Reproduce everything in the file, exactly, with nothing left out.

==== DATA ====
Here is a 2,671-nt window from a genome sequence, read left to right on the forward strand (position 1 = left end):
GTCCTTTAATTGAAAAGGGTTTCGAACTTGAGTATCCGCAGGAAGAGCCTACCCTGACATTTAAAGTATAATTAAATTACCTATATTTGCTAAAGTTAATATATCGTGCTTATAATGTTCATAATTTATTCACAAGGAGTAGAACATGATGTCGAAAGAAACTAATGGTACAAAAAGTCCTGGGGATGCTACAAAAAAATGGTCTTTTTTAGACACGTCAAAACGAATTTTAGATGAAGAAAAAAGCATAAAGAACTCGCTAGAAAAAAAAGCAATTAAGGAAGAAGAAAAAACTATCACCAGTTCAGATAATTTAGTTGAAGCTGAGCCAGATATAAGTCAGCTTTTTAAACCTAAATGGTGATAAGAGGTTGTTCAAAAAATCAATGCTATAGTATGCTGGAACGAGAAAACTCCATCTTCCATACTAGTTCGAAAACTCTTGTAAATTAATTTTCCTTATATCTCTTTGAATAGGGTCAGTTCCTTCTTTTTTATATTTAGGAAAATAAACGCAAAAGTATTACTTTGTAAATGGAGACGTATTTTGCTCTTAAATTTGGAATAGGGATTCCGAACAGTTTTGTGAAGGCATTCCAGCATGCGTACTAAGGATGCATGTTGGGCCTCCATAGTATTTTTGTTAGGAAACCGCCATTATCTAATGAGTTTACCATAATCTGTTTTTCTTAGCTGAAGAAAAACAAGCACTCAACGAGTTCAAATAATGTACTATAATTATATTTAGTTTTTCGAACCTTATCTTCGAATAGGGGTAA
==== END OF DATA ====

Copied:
Here is a 2,671-nt window from a genome sequence, read left to right on the forward strand (position 1 = left end):
GTCCTTTAATTGAAAAGGGTTTCGAACTTGAGTATCCGCAGGAAGAGCCTACCCTGACATTTAAAGTATAATTAAATTACCTATATTTGCTAAAGTTAATATATCGTGCTTATAATGTTCATAATTTATTCACAAGGAGTAGAACATGATGTCGAAAGAAACTAATGGTACAAAAAGTCCTGGGGATGCTACAAAAAAATGGTCTTTTTTAGACACGTCAAAACGAATTTTAGATGAAGAAAAAAGCATAAAGAACTCGCTAGAAAAAAAAGCAATTAAGGAAGAAGAAAAAACTATCACCAGTTCAGATAATTTAGTTGAAGCTGAGCCAGATATAAGTCAGCTTTTTAAACCTAAATGGTGATAAGAGGTTGTTCAAAAAATCAATGCTATAGTATGCTGGAACGAGAAAACTCCATCTTCCATACTAGTTCGAAAACTCTTGTAAATTAATTTTCCTTATATCTCTTTGAATAGGGTCAGTTCCTTCTTTTTTATATTTAGGAAAATAAACGCAAAAGTATTACTTTGTAAATGGAGACGTATTTTGCTCTTAAATTTGGAATAGGGATTCCGAACAGTTTTGTGAAGGCATTCCAGCATGCGTACTAAGGATGCATGTTGGGCCTCCATAGTATTTTTGTTAGGAAACCGCCATTATCTAATGAGTTTACCATAATCTGTTTTTCTTAGCTGAAGAAAAACAAGCACTCAACGAGTTCAAATAATGTACTATAATTATATTTAGTTTTTCGAACCTTATCTTCGAATAGGGGTAA